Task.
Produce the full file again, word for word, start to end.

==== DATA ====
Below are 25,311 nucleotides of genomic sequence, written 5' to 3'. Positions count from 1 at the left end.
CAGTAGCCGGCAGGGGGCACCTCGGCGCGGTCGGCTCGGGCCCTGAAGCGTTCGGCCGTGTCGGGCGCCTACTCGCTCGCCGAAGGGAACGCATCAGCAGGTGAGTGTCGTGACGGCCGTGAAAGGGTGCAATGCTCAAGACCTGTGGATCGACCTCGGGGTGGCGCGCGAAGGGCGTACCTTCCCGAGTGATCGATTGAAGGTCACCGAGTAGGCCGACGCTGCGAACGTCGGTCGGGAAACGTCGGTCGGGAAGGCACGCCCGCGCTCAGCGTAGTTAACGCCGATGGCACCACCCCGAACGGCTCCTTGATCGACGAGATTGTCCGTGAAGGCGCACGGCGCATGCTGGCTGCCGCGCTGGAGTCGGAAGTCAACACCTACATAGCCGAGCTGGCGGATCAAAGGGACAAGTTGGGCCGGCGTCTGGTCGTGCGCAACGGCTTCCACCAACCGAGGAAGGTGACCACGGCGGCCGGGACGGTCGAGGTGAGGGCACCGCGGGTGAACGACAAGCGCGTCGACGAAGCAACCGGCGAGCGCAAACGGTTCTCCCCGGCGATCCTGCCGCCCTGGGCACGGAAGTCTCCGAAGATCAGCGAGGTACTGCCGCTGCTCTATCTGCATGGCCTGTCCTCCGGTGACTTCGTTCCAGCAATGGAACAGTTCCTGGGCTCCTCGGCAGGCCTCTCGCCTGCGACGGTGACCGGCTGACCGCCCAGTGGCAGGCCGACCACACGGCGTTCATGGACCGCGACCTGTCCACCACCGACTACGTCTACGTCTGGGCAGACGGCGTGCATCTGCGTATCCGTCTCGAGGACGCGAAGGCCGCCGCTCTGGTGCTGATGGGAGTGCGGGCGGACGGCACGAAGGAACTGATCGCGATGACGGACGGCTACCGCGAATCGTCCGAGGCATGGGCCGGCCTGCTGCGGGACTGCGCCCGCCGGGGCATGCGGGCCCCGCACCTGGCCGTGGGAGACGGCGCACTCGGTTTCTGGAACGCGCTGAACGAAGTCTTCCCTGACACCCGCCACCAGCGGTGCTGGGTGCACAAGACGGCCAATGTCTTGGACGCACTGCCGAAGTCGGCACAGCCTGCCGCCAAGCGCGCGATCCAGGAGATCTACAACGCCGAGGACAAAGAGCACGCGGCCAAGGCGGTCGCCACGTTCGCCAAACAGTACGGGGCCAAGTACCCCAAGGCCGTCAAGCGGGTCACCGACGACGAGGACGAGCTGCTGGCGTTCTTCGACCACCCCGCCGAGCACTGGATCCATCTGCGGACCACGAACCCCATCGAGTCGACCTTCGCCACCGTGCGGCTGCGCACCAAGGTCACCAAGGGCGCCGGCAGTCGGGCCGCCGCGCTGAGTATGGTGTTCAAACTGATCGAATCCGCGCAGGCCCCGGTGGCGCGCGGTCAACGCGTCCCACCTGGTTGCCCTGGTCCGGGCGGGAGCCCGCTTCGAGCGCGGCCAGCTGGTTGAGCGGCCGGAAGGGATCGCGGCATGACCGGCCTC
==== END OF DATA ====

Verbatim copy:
Below are 25,311 nucleotides of genomic sequence, written 5' to 3'. Positions count from 1 at the left end.
CAGTAGCCGGCAGGGGGCACCTCGGCGCGGTCGGCTCGGGCCCTGAAGCGTTCGGCCGTGTCGGGCGCCTACTCGCTCGCCGAAGGGAACGCATCAGCAGGTGAGTGTCGTGACGGCCGTGAAAGGGTGCAATGCTCAAGACCTGTGGATCGACCTCGGGGTGGCGCGCGAAGGGCGTACCTTCCCGAGTGATCGATTGAAGGTCACCGAGTAGGCCGACGCTGCGAACGTCGGTCGGGAAACGTCGGTCGGGAAGGCACGCCCGCGCTCAGCGTAGTTAACGCCGATGGCACCACCCCGAACGGCTCCTTGATCGACGAGATTGTCCGTGAAGGCGCACGGCGCATGCTGGCTGCCGCGCTGGAGTCGGAAGTCAACACCTACATAGCCGAGCTGGCGGATCAAAGGGACAAGTTGGGCCGGCGTCTGGTCGTGCGCAACGGCTTCCACCAACCGAGGAAGGTGACCACGGCGGCCGGGACGGTCGAGGTGAGGGCACCGCGGGTGAACGACAAGCGCGTCGACGAAGCAACCGGCGAGCGCAAACGGTTCTCCCCGGCGATCCTGCCGCCCTGGGCACGGAAGTCTCCGAAGATCAGCGAGGTACTGCCGCTGCTCTATCTGCATGGCCTGTCCTCCGGTGACTTCGTTCCAGCAATGGAACAGTTCCTGGGCTCCTCGGCAGGCCTCTCGCCTGCGACGGTGACCGGCTGACCGCCCAGTGGCAGGCCGACCACACGGCGTTCATGGACCGCGACCTGTCCACCACCGACTACGTCTACGTCTGGGCAGACGGCGTGCATCTGCGTATCCGTCTCGAGGACGCGAAGGCCGCCGCTCTGGTGCTGATGGGAGTGCGGGCGGACGGCACGAAGGAACTGATCGCGATGACGGACGGCTACCGCGAATCGTCCGAGGCATGGGCCGGCCTGCTGCGGGACTGCGCCCGCCGGGGCATGCGGGCCCCGCACCTGGCCGTGGGAGACGGCGCACTCGGTTTCTGGAACGCGCTGAACGAAGTCTTCCCTGACACCCGCCACCAGCGGTGCTGGGTGCACAAGACGGCCAATGTCTTGGACGCACTGCCGAAGTCGGCACAGCCTGCCGCCAAGCGCGCGATCCAGGAGATCTACAACGCCGAGGACAAAGAGCACGCGGCCAAGGCGGTCGCCACGTTCGCCAAACAGTACGGGGCCAAGTACCCCAAGGCCGTCAAGCGGGTCACCGACGACGAGGACGAGCTGCTGGCGTTCTTCGACCACCCCGCCGAGCACTGGATCCATCTGCGGACCACGAACCCCATCGAGTCGACCTTCGCCACCGTGCGGCTGCGCACCAAGGTCACCAAGGGCGCCGGCAGTCGGGCCGCCGCGCTGAGTATGGTGTTCAAACTGATCGAATCCGCGCAGGCCCCGGTGGCGCGCGGTCAACGCGTCCCACCTGGTTGCCCTGGTCCGGGCGGGAGCCCGCTTCGAGCGCGGCCAGCTGGTTGAGCGGCCGGAAGGGATCGCGGCATGACCGGCCTC